Arts December 19, 2017

The Sapphire Room

Boise's hidden gem

Remember the old hit, “Don’t Play Anything Mellow at the Whiskey” by Loggins and Messina? It was the penultimate musicians’ lament at playing in a venue (LA’s Whiskey a Go-Go in that case) where the performers were ignored and drowned out by the noisy crowd until the decibel levels got cranked up. Call me crotchety, but audio levels so high that the music is distorted and I can’t hear the person next to me yelling in my ear are no longer worth the price of admission. But we can happily leave that scene to our progeny because nirvana now lies just off the I-84 connector in Boise at Chinden Boulevard.

Discreetly tucked away in a corner off the lobby in the Riverside Hotel, the Sapphire Room is The. Best. Music. Venue.—hands down—in the entire city. Maybe the entire state. It’s a dream come true for anyone who cares about the music. It’s intimate, the acoustics are first-rate, and it was conceived as a love offering to local musicians.

“I’m constantly amazed by the quality of the music we have right here in Boise,” said Lynda Johnson of Johnson Brothers Hospitality, the owner of the Riverside Hotel. “We wanted to create a ‘listening room’ where people are encouraged to listen to the music and where there’s a feeling of respect for the musicians.” Johnson and her husband spent 11 years in a band together and their experience shaped the kind of space they wanted to create.

When they bought the hotel, what would become the Sapphire Room was the moldering remains of an old disco room, “… complete with disco ball and a DJ booth!” laughed Johnson. Creating superior acoustics was key to the kind of venue they envisioned. “I always say that the sound person is my most important person in the room,” she said. “Rob Baker, a local sound engineer, designed the stage and picked out the sound system. He spent six weeks getting the sound just right.”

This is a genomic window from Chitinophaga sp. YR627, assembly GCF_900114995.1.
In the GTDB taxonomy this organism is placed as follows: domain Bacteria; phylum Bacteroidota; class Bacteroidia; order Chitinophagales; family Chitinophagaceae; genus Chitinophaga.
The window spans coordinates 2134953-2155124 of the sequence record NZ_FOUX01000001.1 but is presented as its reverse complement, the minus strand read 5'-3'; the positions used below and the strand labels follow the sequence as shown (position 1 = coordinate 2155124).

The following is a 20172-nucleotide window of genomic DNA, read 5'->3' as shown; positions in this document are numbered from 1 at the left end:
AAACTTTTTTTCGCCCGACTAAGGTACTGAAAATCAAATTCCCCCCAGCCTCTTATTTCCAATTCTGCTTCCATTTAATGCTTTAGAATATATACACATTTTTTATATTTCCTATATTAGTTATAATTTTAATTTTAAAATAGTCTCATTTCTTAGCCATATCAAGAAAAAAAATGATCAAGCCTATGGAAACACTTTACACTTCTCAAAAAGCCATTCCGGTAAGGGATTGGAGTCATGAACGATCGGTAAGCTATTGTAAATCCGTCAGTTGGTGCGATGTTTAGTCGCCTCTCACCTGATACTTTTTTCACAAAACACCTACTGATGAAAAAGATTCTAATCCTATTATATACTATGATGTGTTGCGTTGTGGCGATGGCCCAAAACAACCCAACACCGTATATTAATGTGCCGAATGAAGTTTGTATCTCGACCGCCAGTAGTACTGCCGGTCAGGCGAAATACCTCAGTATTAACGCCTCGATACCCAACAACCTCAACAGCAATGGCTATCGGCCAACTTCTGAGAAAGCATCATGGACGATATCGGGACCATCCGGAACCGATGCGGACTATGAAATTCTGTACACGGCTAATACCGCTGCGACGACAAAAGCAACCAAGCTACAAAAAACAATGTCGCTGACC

Stepping into the Sapphire Room is like walking into an intimate club in New York or San Francisco. There’s not a bad seat in the house. It holds 172 people comfortably seated at tables and banquettes with the stage as focal point. The stage was designed to be big enough to hold a jazz ensemble or middle school choir but cozy enough for a musician or singer to connect with everyone in the room.

“Moving the Idaho Songwriter Forums to the Sapphire Room was the best move we ever made,” said co-founder and beloved local musician Steve Eaton. “I’ve played that room as a single and with several trios and duos. I like everything about that room. And in the 50 some odd years I’ve been playing, I’ve never been treated so kindly, so fairly and so respectfully.”

Johnson originally hired local jazz stylist Kevin Kirk to book the room, whom she credits as being influential in the venue’s early success. When Johnson herself began booking, she branched out into many styles of music. Currently, her daughter, Stephanie Leavell, a graduate of the Berklee School of Music, is the booker. High profile names such as Michael Martin Murphy, Karla Bonoff and Suzy Bogguss have headlined, but Johnson’s focus is to provide a space for local musicians and groups such as the Boise Blues Society, the Idaho Jazz Society, Idaho Songwriter’s Association, Boise State University, Eagle Middle School, and Opera Idaho.

“When we moved to the Sapphire Room in 2015 for our Operatinis, our attendance doubled … and has since doubled again,” said Mark Junkert, Opera Idaho’s executive director. “The original impetus to move was the wonderful piano in the space, but it turned out that in all other ways it’s been the perfect venue for us. Operatinis are for people who are willing to give our art form a try in a casual atmosphere that’s less intimidating. Our singers love the venue because of the intimacy—they get to really connect with the audience. ”

Added Eaton, “The Sapphire Room has become the sweet spot in Boise for entertainment. I would venture to say that just about every musician in this town who wants to work gets a chance to play there. I hope people realize that Johnson Brothers really went out of their way to give this community something special, and I, for one, can never thank them enough!”

This article appears in the Winter 2017 Issue of Territory Magazine.